Life happens. Relationships take a turn. Unexpected costs shatter savings accounts. Bills continue to arrive. And then, like 64% of Americans, you begin to struggle to make ends meet and you find yourself living paycheck to paycheck… if that. And of course, one of the hardest hit… single moms.

Though a proper budget is key to avoiding a financial crisis, budgeting can create a whole new level of stress. The inflexibilities of decision-making and accepting that family will come second to the creditors, landlords and utilities can be a difficult position to manage, as a head of household, often attributing to the feeling of failure.

The reality is that moving in and out of food insecurity simply adds more stress to a household that may already be wrestling with instability and unpredictability.

I swallow my pride. I often accept my situation… sour as it can get. I go to the cabinet and found potatoes. Yes, this will do. I will scrounge through the fridge to find a variety of toppings that will make this potato an exquisite meal for the day.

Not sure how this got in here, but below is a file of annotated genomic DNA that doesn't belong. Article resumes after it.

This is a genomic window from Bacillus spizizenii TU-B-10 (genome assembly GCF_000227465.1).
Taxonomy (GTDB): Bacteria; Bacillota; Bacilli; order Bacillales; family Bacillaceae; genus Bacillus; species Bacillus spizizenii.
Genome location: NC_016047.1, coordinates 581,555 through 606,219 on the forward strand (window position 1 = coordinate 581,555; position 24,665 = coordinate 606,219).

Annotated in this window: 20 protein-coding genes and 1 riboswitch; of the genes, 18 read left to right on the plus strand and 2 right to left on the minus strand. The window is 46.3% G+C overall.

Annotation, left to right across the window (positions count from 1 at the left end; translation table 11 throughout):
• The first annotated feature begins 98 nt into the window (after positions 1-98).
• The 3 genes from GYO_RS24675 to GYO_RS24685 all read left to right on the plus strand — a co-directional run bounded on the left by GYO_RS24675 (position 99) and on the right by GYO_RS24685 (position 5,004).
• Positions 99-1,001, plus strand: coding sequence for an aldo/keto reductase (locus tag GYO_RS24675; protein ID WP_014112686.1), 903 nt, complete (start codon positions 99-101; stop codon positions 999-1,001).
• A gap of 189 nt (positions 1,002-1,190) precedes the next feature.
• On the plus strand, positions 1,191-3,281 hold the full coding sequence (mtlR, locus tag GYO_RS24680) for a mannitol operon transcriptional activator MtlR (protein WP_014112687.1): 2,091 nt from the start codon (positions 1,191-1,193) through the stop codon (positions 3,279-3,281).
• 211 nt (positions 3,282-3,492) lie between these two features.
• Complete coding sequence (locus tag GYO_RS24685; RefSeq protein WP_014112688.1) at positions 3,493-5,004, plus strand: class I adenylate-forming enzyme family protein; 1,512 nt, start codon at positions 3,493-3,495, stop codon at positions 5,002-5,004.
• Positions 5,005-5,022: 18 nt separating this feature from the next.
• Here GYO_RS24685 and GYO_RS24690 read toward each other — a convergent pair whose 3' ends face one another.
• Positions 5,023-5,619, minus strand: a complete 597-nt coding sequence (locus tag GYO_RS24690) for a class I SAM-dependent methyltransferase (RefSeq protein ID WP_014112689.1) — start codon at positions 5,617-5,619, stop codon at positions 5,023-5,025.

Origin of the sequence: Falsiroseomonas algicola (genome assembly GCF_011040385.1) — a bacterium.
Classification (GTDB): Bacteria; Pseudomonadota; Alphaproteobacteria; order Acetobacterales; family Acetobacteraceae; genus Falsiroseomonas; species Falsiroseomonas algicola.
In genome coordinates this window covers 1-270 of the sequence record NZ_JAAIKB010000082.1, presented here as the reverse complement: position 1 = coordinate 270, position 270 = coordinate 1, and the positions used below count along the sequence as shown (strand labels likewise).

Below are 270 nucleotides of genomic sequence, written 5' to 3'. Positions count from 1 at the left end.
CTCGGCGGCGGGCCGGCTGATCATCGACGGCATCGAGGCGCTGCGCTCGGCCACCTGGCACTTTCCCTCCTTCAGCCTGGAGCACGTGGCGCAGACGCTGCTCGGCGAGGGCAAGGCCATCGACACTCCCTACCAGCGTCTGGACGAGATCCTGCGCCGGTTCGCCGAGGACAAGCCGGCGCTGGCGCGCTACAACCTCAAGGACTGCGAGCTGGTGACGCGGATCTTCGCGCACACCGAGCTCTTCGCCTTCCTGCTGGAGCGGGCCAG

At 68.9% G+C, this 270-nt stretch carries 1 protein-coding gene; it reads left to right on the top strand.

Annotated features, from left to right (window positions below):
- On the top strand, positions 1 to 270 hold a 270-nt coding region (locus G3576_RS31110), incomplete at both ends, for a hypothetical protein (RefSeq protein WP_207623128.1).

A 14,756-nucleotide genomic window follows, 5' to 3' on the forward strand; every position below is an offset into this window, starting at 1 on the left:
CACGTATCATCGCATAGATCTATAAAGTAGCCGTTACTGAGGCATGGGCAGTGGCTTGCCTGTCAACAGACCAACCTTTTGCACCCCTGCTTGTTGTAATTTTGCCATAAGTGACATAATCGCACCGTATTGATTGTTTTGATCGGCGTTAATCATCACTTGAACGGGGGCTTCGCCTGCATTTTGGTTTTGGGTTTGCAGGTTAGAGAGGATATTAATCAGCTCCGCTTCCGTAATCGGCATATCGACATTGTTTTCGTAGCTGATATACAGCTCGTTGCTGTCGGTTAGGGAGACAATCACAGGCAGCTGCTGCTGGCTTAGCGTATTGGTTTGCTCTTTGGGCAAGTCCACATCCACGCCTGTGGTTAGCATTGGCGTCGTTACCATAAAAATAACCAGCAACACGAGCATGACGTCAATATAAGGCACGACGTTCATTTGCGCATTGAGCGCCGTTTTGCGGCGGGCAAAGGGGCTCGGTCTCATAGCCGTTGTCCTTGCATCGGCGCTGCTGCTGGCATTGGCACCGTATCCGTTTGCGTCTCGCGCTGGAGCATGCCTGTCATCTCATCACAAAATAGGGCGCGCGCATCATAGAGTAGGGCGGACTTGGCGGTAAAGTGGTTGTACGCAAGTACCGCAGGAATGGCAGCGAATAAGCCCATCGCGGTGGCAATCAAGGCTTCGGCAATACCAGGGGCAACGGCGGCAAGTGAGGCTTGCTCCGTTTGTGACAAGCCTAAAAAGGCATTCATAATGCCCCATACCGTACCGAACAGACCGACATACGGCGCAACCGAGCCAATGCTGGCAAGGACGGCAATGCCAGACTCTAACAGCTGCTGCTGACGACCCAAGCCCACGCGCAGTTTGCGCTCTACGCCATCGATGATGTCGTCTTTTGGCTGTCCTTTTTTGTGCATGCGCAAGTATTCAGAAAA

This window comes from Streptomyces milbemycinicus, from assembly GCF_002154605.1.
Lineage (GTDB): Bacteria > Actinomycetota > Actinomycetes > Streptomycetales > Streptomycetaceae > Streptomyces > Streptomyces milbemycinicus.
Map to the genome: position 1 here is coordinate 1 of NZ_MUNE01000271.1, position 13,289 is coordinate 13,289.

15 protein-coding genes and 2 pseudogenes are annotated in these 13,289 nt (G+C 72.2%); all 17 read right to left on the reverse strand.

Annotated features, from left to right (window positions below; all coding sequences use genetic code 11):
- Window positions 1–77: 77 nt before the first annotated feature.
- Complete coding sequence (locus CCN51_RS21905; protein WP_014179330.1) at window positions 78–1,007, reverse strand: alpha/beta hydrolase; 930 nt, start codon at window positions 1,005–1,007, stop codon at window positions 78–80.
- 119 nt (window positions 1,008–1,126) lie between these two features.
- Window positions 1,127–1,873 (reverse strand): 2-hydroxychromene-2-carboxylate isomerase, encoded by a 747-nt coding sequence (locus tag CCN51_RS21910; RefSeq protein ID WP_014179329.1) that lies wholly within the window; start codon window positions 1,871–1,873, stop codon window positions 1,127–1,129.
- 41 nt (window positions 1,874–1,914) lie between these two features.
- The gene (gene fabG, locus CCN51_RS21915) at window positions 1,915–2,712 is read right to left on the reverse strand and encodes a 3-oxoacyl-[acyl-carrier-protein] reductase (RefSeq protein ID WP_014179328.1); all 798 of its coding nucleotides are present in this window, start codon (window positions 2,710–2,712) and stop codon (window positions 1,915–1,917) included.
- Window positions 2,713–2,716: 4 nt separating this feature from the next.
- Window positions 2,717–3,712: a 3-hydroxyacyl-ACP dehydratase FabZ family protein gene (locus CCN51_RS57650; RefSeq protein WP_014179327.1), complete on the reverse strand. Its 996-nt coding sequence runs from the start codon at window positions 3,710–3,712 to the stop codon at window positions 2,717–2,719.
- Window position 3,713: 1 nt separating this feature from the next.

My father FaceTimes us as we are eating and asks, “What are you eating? Are those potatoes? I just love them baked. So, what I do first is…” I can’t help but love him.❀

My situation is classic:

I only see my family about once a year, when they come down to the United States. Many great memories are made as we spend time cooking, tidying up, and adding new pieces to my decor trying to make the most out of what I have.

My mum fills my freezer with homemade family recipes.

My dad buys, in bulk, Kraft Dinner, after a long-awaited visit.